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What moves Rio State Governor, Sérgio Cabral, against the Indians?

For original article in Jornal do Brasil click here.

On Saturday, January 12, a scene unfolded in Rio de Janeiro which to the untrained eye appeared anachronistic to the 21st Century: a heavily armed battalion of military police Special Forces (“Batalhão de Choque,” known locally by the acronym BOPE) – uniformed and ready for battle – surrounded a building inhabited by native Brazilian Indians carrying bows and arrows. Travesty aside, it exemplified the undemocratic manner Rio State authorities have adopted in upgrading the Maracanã Stadium. 

On those very grounds, on July 16, 1950, Brazil was stunningly defeated when Uruguayan player, Alcides Ghiggia, scored against the home team in what became his country’s second and last World Cup victory to date. When recounting the event some years later, the player ironically quipped: “Only three people have silenced the Maracanã with 200,000 spectators: Frank Sinatra, Pope Jean Paul II, and me.”

This illustrates how in its 62-year history, the Stadium – officially named after Carioca journalist Mário Filho but known locally by the name of the neighborhood it sits in – has played host to a wide and diverse public. Before individualized seating, thousands of people, most of whom were poor but not only the poor, would watch the game on their feet. They would stand in the massive “general-zone” (“geralzona”) and easily surpass 100,000 people.

As a diehard ‘Vasco da Gamma’ supporter and son of a football and samba fanatic, Rio State Governor, Sérgio Cabral Filho, is sure to have been at countless games when the Stadium was at its full capacity – experiencing first hand a far greater volume of people than the one set by FIFA of 76,000 persons per match, on behalf of which the Stadium is being refurbished with the introduction of individualized seating.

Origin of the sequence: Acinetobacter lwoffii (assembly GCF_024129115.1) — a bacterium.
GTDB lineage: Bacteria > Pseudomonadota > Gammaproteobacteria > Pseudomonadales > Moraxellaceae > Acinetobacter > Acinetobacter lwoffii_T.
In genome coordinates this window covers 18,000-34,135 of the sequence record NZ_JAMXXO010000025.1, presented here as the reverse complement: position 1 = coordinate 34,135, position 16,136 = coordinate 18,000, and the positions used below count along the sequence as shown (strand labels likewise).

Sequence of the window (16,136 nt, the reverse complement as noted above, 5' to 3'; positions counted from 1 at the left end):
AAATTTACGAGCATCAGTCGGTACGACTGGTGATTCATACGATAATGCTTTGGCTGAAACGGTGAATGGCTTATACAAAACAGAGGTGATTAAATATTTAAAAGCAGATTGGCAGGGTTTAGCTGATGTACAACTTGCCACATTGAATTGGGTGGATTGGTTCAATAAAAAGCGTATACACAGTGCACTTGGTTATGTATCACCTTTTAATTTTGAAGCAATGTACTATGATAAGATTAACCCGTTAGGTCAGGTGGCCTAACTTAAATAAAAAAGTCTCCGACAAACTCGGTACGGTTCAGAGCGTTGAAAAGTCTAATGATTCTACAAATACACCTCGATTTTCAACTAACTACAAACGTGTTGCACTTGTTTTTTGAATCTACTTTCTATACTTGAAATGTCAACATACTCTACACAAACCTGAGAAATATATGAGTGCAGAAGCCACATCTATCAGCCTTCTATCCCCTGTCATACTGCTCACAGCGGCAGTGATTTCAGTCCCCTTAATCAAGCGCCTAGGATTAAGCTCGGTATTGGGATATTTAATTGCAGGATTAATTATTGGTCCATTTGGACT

A large police apparatus was used to intimidate the indigenous groups who occupy Aldeia Maracanã (Maracanã Village)

The terms of the reforms were decided behind closed doors; there was neither consultation with the public nor with specialized bodies. No participatory measures were taken whatsoever. No voices were heard other than those in the interests of FIFA, the Brazilian Football Confederation (aka CBF, then headed by Ricardo Teixeira whose objectives were never clear) and Rio State’s politicians led by Sérgio Cabral. However, the reforms are being financed with public money; through either publicly-owned banks or the taxes collected on the sale of each ticket – tickets bought by those whose voices were not heard. 

Curiously, the project that ultimately determined the impossibility of coexistence between the Stadium and its next-door building began long before a stadium was actually built, and also took place behind closed doors without popular participation.